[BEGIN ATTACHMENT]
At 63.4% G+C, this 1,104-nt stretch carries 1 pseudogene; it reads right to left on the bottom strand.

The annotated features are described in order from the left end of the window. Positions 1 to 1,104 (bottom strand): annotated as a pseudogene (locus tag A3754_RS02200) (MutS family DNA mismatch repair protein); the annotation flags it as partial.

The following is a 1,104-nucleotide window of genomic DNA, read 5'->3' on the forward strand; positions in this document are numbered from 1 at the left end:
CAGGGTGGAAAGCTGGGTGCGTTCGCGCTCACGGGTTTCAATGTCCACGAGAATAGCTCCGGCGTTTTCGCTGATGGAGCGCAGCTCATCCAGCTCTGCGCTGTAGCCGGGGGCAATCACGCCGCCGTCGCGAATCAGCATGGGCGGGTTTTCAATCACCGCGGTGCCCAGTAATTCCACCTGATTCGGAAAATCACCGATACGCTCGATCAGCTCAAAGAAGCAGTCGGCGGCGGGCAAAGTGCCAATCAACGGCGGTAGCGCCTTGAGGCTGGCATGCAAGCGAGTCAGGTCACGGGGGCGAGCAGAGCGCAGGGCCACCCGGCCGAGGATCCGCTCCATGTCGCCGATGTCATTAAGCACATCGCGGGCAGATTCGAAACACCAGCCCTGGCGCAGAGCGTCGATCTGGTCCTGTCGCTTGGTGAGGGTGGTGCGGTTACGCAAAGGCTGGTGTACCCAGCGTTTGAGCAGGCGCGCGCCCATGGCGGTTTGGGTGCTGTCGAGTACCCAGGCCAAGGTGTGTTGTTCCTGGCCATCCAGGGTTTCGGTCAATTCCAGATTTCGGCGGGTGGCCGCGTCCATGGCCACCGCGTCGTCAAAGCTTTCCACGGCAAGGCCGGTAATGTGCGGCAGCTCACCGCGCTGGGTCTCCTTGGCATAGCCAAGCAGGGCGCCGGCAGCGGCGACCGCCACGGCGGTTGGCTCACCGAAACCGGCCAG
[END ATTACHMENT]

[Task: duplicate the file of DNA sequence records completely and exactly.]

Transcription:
At 63.4% G+C, this 1,104-nt stretch carries 1 pseudogene; it reads right to left on the bottom strand.

The annotated features are described in order from the left end of the window. Positions 1 to 1,104 (bottom strand): annotated as a pseudogene (locus tag A3754_RS02200) (MutS family DNA mismatch repair protein); the annotation flags it as partial.

The following is a 1,104-nucleotide window of genomic DNA, read 5'->3' on the forward strand; positions in this document are numbered from 1 at the left end:
CAGGGTGGAAAGCTGGGTGCGTTCGCGCTCACGGGTTTCAATGTCCACGAGAATAGCTCCGGCGTTTTCGCTGATGGAGCGCAGCTCATCCAGCTCTGCGCTGTAGCCGGGGGCAATCACGCCGCCGTCGCGAATCAGCATGGGCGGGTTTTCAATCACCGCGGTGCCCAGTAATTCCACCTGATTCGGAAAATCACCGATACGCTCGATCAGCTCAAAGAAGCAGTCGGCGGCGGGCAAAGTGCCAATCAACGGCGGTAGCGCCTTGAGGCTGGCATGCAAGCGAGTCAGGTCACGGGGGCGAGCAGAGCGCAGGGCCACCCGGCCGAGGATCCGCTCCATGTCGCCGATGTCATTAAGCACATCGCGGGCAGATTCGAAACACCAGCCCTGGCGCAGAGCGTCGATCTGGTCCTGTCGCTTGGTGAGGGTGGTGCGGTTACGCAAAGGCTGGTGTACCCAGCGTTTGAGCAGGCGCGCGCCCATGGCGGTTTGGGTGCTGTCGAGTACCCAGGCCAAGGTGTGTTGTTCCTGGCCATCCAGGGTTTCGGTCAATTCCAGATTTCGGCGGGTGGCCGCGTCCATGGCCACCGCGTCGTCAAAGCTTTCCACGGCAAGGCCGGTAATGTGCGGCAGCTCACCGCGCTGGGTCTCCTTGGCATAGCCAAGCAGGGCGCCGGCAGCGGCGACCGCCACGGCGGTTGGCTCACCGAAACCGGCCAG